Rev. Dr. John G. Innis said Liberians, especially Christians do not need any legislation to practice or expand their faith. Bishop Innis said this on Easter Sunday in Monrovia. Bishop Innis asserts that Christianity does not need to be legislated just a few days after delegates attending the Constitution Review Committee in Gbarnga, Bong County, Liberia approved count 24 of the propositions which calls for making Liberia a Christian country.
Delivering his annual Easter message at the First United Methodist Church in Monrovia, the UMC Liberia Episcopal leader said “The resurrection of Jesus Christ is not only important to the church but is also of equal importance to our nation, Liberia.” He noted that though the foundation of our nation is built on Christian principles, those who crafted and signed the Declaration of Independence at the Providence Baptist Church were moved and inspired by the Spirit of God. “Their action implied that they recognized the sovereignty of God who gave us this country as our inheritance,” he added.
Bishop Innis also said God desires for our nation through its people and political leaders to develop this country so that when God looks upon its splendor and the well pleasing humanity of its people, God will say this is good. “We don’t need constitutional provisions to practice our faith and expand our denomination in this country,” Bishop Innis emphasized.
On the question whether government has the capacity to enforce the law should the nation
become a Christian nation, the UMC Liberia Bishop said Christianity does not convert people by force so it will be very difficult to enforce such a law. Our Lord Jesus Christ did not force people to follow him, so Christians should not advocate for legislation that will create conflict for our nation,” he concluded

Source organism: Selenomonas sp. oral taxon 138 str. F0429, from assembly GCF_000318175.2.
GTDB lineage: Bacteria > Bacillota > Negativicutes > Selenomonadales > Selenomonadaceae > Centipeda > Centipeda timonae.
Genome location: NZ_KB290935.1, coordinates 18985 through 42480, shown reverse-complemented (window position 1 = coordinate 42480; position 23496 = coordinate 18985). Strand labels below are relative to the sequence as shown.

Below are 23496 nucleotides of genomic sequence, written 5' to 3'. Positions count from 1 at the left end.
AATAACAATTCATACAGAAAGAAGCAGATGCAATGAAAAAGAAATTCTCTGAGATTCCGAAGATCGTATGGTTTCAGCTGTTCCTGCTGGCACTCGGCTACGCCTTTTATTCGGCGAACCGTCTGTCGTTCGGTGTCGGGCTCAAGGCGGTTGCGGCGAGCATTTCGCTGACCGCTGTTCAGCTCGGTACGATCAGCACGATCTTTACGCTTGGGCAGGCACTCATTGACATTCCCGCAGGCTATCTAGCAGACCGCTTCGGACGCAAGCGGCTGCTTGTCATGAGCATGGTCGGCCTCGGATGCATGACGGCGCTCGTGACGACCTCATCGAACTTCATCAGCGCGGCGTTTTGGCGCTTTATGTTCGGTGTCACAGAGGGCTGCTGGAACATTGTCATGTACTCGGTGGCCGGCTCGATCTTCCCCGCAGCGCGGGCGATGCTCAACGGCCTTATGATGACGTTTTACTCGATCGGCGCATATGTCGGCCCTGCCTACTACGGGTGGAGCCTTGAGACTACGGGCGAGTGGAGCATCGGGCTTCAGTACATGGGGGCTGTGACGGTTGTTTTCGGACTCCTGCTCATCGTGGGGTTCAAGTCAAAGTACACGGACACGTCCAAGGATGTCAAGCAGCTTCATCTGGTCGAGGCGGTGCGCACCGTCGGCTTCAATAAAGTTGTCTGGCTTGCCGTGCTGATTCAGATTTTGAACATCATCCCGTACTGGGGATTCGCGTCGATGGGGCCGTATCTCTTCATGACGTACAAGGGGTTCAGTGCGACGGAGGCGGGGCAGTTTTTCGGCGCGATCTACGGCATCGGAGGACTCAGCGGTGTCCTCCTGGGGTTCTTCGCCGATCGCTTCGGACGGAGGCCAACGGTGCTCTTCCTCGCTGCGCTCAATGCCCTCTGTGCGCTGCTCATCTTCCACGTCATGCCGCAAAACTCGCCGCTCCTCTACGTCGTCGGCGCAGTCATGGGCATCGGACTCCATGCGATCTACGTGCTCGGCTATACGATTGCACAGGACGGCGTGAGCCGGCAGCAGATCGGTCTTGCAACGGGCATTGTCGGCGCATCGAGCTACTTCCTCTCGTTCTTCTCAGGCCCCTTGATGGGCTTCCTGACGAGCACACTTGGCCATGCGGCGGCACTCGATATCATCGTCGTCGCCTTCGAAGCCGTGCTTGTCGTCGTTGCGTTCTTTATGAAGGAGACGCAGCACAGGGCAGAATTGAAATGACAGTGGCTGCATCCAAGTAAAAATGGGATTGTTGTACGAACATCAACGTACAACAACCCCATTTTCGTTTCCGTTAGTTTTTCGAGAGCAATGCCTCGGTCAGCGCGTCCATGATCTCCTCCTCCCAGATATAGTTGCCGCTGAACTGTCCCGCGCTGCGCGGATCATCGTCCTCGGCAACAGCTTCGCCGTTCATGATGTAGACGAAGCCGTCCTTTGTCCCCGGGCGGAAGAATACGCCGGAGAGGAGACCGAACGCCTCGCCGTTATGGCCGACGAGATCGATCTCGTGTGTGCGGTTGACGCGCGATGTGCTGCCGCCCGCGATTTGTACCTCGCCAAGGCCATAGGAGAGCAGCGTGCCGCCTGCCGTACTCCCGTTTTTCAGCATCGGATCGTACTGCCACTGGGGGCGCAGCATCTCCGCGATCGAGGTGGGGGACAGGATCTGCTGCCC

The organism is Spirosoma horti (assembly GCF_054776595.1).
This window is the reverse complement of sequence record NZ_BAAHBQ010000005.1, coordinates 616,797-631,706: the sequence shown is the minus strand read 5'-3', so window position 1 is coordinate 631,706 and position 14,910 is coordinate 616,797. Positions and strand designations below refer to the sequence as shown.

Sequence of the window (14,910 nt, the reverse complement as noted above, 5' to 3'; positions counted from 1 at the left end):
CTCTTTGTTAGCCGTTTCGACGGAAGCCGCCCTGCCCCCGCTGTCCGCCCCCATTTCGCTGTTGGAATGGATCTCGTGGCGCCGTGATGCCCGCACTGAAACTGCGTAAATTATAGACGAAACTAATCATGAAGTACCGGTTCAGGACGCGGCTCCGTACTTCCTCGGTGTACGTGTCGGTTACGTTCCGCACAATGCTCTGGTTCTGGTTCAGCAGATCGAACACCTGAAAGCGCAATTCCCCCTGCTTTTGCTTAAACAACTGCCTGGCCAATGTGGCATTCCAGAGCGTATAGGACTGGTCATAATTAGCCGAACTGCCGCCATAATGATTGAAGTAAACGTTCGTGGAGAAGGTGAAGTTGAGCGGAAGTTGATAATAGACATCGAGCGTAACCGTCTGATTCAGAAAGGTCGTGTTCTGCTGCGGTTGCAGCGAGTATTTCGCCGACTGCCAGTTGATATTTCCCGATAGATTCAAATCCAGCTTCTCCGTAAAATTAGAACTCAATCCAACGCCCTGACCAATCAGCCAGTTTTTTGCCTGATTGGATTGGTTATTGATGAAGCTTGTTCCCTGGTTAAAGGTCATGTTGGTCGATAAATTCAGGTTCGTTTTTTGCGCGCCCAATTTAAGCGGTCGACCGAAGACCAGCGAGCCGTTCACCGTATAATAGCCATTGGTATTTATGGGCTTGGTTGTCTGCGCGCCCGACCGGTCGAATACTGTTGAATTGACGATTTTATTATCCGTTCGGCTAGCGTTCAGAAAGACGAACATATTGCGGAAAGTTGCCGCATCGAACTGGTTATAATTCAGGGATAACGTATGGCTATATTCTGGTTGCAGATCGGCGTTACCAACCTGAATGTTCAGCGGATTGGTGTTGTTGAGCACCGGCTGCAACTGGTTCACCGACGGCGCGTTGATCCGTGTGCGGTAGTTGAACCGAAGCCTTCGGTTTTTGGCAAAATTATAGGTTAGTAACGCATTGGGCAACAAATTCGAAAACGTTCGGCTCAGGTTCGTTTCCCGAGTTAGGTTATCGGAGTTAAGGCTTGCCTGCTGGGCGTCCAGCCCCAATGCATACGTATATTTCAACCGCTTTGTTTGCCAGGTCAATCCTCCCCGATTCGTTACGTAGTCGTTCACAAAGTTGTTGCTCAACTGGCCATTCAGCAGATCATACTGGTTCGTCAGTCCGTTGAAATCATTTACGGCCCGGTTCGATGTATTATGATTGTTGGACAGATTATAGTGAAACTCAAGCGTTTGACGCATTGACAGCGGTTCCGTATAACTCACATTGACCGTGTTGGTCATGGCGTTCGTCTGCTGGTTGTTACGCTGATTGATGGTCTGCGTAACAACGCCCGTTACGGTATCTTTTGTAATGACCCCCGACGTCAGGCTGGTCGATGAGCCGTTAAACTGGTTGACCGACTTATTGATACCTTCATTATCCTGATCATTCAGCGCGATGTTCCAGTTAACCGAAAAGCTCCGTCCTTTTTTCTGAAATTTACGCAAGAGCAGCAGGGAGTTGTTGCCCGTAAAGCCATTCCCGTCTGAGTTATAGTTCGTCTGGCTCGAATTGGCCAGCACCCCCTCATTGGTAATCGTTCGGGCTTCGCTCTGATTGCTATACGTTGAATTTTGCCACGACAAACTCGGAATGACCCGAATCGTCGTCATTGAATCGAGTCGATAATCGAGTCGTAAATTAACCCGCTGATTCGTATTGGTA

Commenting on the Gbarnga Conference decision to make Liberia a Christian nation, another UMC Liberia clergyman Rev. Dr. Julius Williams said all that Christians need to do is to intensify their evangelistic strategies to increase the number of Christian in this country. “The more we evangelize the more Christian nation we will become, we don’t need any constitutional amendments to help us fulfill our Christian mandate.” Dr. Williams added.
Meanwhile, the decision of the Constitution Review Committee’s Gbarnga conference delegates to approve the proposition calling for a Christian nation has sparked debate in the country among Christians and Muslims. Togba-Nah Tipoteh called the decision an infringement on the constitutional rights of the Liberian people and the government should in no way abridge the constitution it was elected to uphold and protect. Dr. Tipoteh who is a United Methodist and presidential candidate in three presidential elections also said religious tolerance is a peaceful pillar on which this nation has been thriving and any law that interferes with that tolerance is simply a recipe for trouble.
Though the decision of the delegates to approve the proposition does not make it a law, the ongoing debate may likely influence the decisions of the National Legislature for their concurrence once it is submitted to them by President Ellen Johnson Sirleaf. To become law, the proposition must pass all the tests including a national referendum presided over by the National Elections Commission of Liberia.
Reporting by E. Julu Swen